You are here:
Management Relevance of Benthic Biogeography at Multiple Scales in Coastal Waters of the Northeast U.S.
HALE, S. S., M. COTE, M. TEDESCO, AND R. SEARFOSS. Management Relevance of Benthic Biogeography at Multiple Scales in Coastal Waters of the Northeast U.S. ENVIRONMENTAL MANAGEMENT. Springer-Verlag, New York, NY, 51(4):862-873, (2013).
Continuing pressures from human activities harm the health of ocean ecosystems, particularly near the coast. Traditional management practices operating on one use sector at a time have not resulted in healthy oceans that can sustainably provide the ecosystem services humans want and need. Ecosystem-based management, a holistic approach to management that considers the entire ecosystem including humans, along with coastal and marine spatial planning, have been adopted as foundational principles for ocean management in the United States. The success of these management practices is enhanced by the availability of biogeographical data at spatial scales ranging from regional oceans to individual estuaries and bays. Marine biogeographical studies have become more sophisticated with the advent of satellite imagery, large-scale monitoring programs, ocean observation systems, benthic habitat mapping, landscape ecology, geographic information systems, integrated databases, ecoinformatics, and ecological modeling. This review article shows how biogeographical information supports ecosystem-based management, makes coastal and marine spatial planning ecologically meaningful, and helps plan for marine biodiversity conservation. Examples from the coastal waters along the northeast coast of the United States illustrate how biogeographical information can be used in management of nearshore waters. The focus is on benthic communities, which are widely used in monitoring programs and sensitive to many stresses from human activities.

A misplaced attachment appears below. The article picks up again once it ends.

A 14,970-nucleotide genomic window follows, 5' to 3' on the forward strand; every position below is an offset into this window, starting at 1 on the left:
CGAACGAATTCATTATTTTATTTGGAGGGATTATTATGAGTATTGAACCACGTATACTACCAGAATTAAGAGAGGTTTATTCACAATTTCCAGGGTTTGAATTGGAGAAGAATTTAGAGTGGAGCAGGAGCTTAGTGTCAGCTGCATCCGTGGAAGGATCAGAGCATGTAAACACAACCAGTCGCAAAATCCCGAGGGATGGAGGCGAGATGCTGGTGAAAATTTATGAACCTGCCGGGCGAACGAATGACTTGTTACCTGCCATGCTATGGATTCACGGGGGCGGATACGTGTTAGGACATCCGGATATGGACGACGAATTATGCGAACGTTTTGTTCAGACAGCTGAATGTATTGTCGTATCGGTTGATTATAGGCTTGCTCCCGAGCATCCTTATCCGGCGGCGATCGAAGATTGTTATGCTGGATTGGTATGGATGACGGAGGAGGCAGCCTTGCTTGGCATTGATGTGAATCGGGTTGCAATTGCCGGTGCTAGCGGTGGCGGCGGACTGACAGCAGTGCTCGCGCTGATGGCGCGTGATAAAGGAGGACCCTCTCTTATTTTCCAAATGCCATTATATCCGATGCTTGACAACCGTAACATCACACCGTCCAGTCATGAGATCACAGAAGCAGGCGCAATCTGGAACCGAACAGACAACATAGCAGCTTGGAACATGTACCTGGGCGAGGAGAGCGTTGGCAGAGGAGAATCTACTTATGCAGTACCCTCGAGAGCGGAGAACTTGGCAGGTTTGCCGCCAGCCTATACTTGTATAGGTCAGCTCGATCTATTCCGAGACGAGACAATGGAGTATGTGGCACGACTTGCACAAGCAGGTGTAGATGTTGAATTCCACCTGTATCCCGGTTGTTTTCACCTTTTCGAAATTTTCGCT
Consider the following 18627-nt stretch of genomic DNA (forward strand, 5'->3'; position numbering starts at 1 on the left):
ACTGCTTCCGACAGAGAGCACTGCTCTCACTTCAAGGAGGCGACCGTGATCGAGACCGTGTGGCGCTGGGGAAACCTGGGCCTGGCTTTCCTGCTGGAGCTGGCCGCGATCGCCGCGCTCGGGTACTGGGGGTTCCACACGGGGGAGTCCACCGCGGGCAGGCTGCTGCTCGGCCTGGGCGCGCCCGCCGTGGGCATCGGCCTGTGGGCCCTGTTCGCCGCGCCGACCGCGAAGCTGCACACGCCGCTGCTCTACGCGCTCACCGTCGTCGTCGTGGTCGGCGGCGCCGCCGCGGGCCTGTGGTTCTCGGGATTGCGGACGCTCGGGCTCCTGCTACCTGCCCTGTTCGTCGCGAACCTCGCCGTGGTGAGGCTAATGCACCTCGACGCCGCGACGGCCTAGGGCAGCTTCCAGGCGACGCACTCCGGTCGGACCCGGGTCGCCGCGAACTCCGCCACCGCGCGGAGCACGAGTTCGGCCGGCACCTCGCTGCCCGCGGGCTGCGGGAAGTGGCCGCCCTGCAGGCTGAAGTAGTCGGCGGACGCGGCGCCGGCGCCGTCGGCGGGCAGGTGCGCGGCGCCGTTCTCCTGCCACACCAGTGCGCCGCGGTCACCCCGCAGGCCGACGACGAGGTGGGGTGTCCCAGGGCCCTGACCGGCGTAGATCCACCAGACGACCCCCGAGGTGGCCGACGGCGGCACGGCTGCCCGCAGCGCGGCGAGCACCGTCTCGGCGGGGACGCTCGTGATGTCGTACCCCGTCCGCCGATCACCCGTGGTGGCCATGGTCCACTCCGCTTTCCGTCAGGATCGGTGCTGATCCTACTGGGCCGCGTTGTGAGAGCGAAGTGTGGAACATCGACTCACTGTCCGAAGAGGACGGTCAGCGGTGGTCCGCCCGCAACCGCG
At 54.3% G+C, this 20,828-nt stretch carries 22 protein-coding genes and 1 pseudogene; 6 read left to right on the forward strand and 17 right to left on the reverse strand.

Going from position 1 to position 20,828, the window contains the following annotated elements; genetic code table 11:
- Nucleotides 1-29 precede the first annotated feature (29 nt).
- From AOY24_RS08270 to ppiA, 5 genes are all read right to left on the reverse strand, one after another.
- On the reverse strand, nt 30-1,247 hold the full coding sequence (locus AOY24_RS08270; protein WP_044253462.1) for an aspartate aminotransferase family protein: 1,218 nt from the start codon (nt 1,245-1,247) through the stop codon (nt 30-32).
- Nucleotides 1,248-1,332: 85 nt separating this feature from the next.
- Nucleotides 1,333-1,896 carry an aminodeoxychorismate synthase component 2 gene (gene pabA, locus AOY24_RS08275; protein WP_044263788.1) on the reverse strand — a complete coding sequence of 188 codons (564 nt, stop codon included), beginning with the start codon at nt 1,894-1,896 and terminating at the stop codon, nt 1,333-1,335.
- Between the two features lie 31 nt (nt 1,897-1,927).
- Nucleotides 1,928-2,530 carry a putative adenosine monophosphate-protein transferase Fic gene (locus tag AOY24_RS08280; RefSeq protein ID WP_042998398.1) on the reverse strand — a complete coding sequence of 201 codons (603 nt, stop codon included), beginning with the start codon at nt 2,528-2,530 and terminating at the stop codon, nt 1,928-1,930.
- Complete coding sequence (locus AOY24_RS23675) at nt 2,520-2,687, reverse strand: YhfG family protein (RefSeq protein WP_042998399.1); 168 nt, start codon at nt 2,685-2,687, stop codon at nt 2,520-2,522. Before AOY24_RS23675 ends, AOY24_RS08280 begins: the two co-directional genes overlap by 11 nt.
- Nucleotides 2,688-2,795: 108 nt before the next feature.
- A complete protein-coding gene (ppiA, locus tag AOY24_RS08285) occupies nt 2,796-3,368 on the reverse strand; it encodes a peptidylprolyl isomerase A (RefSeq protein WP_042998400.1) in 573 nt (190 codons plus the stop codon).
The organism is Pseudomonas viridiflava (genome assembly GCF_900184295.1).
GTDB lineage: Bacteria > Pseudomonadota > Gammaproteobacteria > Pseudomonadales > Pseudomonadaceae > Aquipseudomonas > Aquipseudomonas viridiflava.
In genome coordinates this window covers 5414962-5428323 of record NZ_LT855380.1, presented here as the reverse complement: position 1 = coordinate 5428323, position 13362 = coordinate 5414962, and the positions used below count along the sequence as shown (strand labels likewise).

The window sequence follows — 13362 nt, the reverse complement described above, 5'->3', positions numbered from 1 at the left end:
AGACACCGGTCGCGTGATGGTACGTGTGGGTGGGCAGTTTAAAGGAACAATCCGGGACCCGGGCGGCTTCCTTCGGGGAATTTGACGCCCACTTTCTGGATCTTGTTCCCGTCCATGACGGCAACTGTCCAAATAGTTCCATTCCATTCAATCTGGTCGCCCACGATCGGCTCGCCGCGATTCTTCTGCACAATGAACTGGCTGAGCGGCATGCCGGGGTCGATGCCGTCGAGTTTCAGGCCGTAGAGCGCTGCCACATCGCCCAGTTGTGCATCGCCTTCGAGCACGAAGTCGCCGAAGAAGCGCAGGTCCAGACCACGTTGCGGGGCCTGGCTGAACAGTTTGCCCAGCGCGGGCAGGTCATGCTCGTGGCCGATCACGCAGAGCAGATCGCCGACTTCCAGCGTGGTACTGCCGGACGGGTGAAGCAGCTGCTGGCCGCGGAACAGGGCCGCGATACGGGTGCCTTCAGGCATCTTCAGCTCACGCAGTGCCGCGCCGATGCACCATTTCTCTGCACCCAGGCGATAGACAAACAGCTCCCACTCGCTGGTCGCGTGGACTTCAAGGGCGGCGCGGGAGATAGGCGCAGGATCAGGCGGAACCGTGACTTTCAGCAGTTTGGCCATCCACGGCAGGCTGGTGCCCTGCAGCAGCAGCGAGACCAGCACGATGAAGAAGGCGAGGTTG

Continuing pressures from human activities that damage the health of marine ecosystems—and the failure of traditional management practices operating on one use sector at a time to sustain healthy oceans that can provide the ecosystem services humans want and need—have resulted in calls for ecosystem-based management (EBM), a holistic approach to management that considers the entire ecosystem including humans. Coastal and marine spatial planning (CMSP) that allocates ocean space and resources helps to implement EBM. The President’s Executive Order 13547 on “Stewardship of the Ocean, Our Coasts, and the Great Lakes,” July 2010, establishes an ocean policy that calls for use of these two management initiatives. EPA and other federal agencies are required to participate. At a fundamental level, the ability to conduct EBM and CMSP depends on the availability of biogeographical information at scales ranging from regional oceans down to individual estuaries and habitats. Biogeographical data are now being used to support ecosystem-based management; make coastal and marine spatial planning ecologically meaningful; and support ecosystem assessments through the use of ecological indicators. CMSP will affect EPA permitting of proposed activities in marine waters, as federal activities must be consistent with approved plans. Biogeographical information will be needed for EPA to respond to the President’s Executive Order. EPA Regions 1, 2, and 3 are using biogeographical information for permitting and for their collaboration with ocean management planning groups such as the Northeast Regional Ocean Council and the Mid-Atlantic Regional Council on the Ocean.
Record Details:Record Type: DOCUMENT (JOURNAL/PEER REVIEWED JOURNAL)
Organization:U.S. ENVIRONMENTAL PROTECTION AGENCY
OFFICE OF RESEARCH AND DEVELOPMENT
NATIONAL HEALTH AND ENVIRONMENTAL EFFECTS RESEARCH LAB
ATLANTIC ECOLOGY DIVISION
HABITATS EFFECT BRANCH